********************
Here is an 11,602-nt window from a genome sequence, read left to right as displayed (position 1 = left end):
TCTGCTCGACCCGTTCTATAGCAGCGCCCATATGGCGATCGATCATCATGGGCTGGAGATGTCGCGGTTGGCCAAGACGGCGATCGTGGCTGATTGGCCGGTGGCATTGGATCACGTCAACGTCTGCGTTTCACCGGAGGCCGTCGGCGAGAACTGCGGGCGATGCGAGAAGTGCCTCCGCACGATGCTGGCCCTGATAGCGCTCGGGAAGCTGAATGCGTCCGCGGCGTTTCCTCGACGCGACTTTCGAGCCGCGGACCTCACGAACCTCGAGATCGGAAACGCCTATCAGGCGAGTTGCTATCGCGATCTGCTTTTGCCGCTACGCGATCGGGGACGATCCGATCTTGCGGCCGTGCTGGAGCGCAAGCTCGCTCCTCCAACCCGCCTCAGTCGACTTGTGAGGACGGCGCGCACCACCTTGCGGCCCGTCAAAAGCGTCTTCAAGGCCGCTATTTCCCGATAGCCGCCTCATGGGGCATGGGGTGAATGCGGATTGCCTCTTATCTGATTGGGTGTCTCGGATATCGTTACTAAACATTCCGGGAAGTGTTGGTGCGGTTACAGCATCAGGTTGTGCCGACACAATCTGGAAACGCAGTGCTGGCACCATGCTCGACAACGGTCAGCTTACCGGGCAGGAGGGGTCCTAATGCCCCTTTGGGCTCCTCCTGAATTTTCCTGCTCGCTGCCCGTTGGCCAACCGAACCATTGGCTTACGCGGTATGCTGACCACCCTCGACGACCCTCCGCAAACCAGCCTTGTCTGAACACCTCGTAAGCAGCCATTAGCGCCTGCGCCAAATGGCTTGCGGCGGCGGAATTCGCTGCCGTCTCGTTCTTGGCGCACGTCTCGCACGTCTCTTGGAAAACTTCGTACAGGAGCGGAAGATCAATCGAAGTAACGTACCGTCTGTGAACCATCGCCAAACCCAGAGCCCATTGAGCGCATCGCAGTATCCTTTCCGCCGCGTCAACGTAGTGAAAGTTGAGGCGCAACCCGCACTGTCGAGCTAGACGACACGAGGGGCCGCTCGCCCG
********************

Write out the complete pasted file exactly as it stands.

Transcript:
Here is an 11,602-nt window from a genome sequence, read left to right as displayed (position 1 = left end):
TCTGCTCGACCCGTTCTATAGCAGCGCCCATATGGCGATCGATCATCATGGGCTGGAGATGTCGCGGTTGGCCAAGACGGCGATCGTGGCTGATTGGCCGGTGGCATTGGATCACGTCAACGTCTGCGTTTCACCGGAGGCCGTCGGCGAGAACTGCGGGCGATGCGAGAAGTGCCTCCGCACGATGCTGGCCCTGATAGCGCTCGGGAAGCTGAATGCGTCCGCGGCGTTTCCTCGACGCGACTTTCGAGCCGCGGACCTCACGAACCTCGAGATCGGAAACGCCTATCAGGCGAGTTGCTATCGCGATCTGCTTTTGCCGCTACGCGATCGGGGACGATCCGATCTTGCGGCCGTGCTGGAGCGCAAGCTCGCTCCTCCAACCCGCCTCAGTCGACTTGTGAGGACGGCGCGCACCACCTTGCGGCCCGTCAAAAGCGTCTTCAAGGCCGCTATTTCCCGATAGCCGCCTCATGGGGCATGGGGTGAATGCGGATTGCCTCTTATCTGATTGGGTGTCTCGGATATCGTTACTAAACATTCCGGGAAGTGTTGGTGCGGTTACAGCATCAGGTTGTGCCGACACAATCTGGAAACGCAGTGCTGGCACCATGCTCGACAACGGTCAGCTTACCGGGCAGGAGGGGTCCTAATGCCCCTTTGGGCTCCTCCTGAATTTTCCTGCTCGCTGCCCGTTGGCCAACCGAACCATTGGCTTACGCGGTATGCTGACCACCCTCGACGACCCTCCGCAAACCAGCCTTGTCTGAACACCTCGTAAGCAGCCATTAGCGCCTGCGCCAAATGGCTTGCGGCGGCGGAATTCGCTGCCGTCTCGTTCTTGGCGCACGTCTCGCACGTCTCTTGGAAAACTTCGTACAGGAGCGGAAGATCAATCGAAGTAACGTACCGTCTGTGAACCATCGCCAAACCCAGAGCCCATTGAGCGCATCGCAGTATCCTTTCCGCCGCGTCAACGTAGTGAAAGTTGAGGCGCAACCCGCACTGTCGAGCTAGACGACACGAGGGGCCGCTCGCCCG